Australian Doctors for Africa (ADFA)
ADFA was established in 2005 and is a leading medical humanitarian not-for-profit organisation comprising volunteer medical professionals for Australia and Africa. The organization, headquartered in Perth, Western Australia, is dedicated to effect significant change in health care and well-being in several countries in Africa, including Madagascar. ADFA does this through the provision of overseas medical teams, teaching and training programs and in-country support of medical infrastructure development. Toliara Sands, and specifically our Country Manager, Jules LeClezio, was responsible for bringing ADFA to Madagascar in 2006.
ADFA is very much active in the Tulear region, having undertaken programs at the Generale Hospital, the Akamy Fantananena Clinic and the Clinic St Luc, as well as the University and Military Hospitals in Antananarivo.Over the last 11 years the group of dedicated surgeons and doctors have performed thousands of surgeries and medical consultations in Madagascar.They have built up successful programmes in surgery, treatment and knowledge sharing with local surgeons in orthopaedics, gastroenterology, obstetrics, gynaecology, urology and paediatrics, with a focus on talipes (club foot).
Toliara Sands is proud of our association with ADFA over many years, and we support ADFA by providing logistical assistance on the ground for their visits to Madagascar, as well as working with them on capital works projects aimed at increasing the range and access to medical services, and improving conditions at local hospitals.
We look forward to expanding our support to ADFA with increased resources as the Ranobe project comes to fruition.
Since first entering Madagascar in 2006, ADFA has engaged hundreds of medical professionals with extraordinary passion and commitment to give their time and expertise to treat Madagascar’s sick, disabled and most vulnerable residents.In Madagascar strong successful programmes have been built in surgery, treatment and teaching in orthopaedics, gastroenterology, obstetrics, gynaecology, urology and paediatrics in particular talipes (club foot).Infrastructure programmes have included the renovation of the laundry facility, a toilet block and improved sanitation and hygiene.The locations we have been associated with are the Generale Hospital in Tulear, Akany Fantananena Clinic in Tulear, Clinic St Luc in Tulear, and the Military and University Hospitals in Antananarivo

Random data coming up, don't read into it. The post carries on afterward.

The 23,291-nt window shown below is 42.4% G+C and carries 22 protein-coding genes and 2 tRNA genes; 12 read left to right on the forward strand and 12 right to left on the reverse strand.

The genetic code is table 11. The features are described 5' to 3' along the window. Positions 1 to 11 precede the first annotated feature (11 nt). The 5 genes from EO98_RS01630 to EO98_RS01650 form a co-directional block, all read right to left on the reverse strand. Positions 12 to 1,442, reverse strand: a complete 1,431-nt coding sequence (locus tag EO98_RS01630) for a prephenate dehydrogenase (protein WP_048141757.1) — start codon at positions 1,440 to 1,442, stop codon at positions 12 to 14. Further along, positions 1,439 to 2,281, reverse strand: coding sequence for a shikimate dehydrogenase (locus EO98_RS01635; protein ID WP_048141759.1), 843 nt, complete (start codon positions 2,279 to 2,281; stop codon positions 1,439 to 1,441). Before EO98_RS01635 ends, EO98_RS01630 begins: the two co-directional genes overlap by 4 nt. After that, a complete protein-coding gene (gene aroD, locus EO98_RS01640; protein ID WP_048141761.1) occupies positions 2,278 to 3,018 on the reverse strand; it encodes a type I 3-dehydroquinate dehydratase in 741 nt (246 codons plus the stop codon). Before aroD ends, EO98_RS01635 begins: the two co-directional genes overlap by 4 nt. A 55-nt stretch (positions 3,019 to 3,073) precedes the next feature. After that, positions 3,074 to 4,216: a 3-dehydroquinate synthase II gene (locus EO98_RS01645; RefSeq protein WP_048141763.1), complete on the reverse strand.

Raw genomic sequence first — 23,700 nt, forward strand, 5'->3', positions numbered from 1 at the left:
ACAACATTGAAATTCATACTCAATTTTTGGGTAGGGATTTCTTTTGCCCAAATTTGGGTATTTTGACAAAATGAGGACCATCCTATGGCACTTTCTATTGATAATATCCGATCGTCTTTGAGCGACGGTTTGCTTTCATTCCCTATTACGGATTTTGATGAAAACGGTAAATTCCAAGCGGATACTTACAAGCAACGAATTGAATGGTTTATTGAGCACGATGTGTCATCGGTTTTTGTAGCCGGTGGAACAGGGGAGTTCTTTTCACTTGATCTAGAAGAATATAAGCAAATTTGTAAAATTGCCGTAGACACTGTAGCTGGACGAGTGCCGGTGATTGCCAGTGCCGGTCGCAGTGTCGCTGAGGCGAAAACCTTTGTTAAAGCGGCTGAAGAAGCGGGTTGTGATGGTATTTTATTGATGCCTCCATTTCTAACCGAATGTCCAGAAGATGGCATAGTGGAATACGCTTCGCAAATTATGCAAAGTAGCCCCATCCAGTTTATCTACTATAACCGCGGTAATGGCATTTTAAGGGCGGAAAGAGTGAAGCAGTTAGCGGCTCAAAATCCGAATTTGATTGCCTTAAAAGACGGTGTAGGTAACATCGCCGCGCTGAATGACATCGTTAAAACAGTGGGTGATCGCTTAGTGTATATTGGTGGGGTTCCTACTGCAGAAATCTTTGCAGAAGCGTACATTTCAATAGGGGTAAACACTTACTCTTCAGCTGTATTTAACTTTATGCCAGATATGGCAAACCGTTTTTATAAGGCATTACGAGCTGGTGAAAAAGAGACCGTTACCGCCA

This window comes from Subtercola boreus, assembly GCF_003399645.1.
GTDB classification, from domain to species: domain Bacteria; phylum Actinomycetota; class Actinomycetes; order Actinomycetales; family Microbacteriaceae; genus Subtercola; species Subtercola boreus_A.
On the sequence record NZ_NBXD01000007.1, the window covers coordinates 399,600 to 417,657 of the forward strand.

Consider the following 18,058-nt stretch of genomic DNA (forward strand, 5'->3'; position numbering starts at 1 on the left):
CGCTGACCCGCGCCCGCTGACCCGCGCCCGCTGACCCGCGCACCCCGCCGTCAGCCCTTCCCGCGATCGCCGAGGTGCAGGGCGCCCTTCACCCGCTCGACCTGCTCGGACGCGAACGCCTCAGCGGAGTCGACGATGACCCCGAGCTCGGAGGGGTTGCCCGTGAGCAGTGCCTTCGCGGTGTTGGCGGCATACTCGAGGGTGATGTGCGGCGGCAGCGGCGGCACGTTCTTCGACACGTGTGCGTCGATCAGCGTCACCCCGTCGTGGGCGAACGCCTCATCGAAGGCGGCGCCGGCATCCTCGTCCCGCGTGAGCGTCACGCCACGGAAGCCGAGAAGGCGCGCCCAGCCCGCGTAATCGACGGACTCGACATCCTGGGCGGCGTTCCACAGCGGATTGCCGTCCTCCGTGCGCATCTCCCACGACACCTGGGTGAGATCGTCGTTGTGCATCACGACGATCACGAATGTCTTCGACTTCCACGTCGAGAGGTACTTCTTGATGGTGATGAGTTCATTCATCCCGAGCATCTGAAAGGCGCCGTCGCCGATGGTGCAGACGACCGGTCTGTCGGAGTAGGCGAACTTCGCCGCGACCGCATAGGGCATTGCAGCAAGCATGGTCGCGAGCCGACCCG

The screening and treatment of talipes has progressed immensely. The Pied-Bot clinic is now well established in Tulear and there are plans to expand it to several other health centres over the next twelve months. With ongoing education and support technical staff are now in a position to educate staff in other health centres. Other visits to Tulear for Paediatrics have focussed on improving newborn care through clean birth practices and effective resuscitation practices at birth. A scoping study was undertaken of the hospital in Antsirabe in November 2014 and since then Australian Doctors for Africa has utilised the volunteer services of two engineers to commence the implementation of renovating, enlarging and equipping the hospital operating theatres.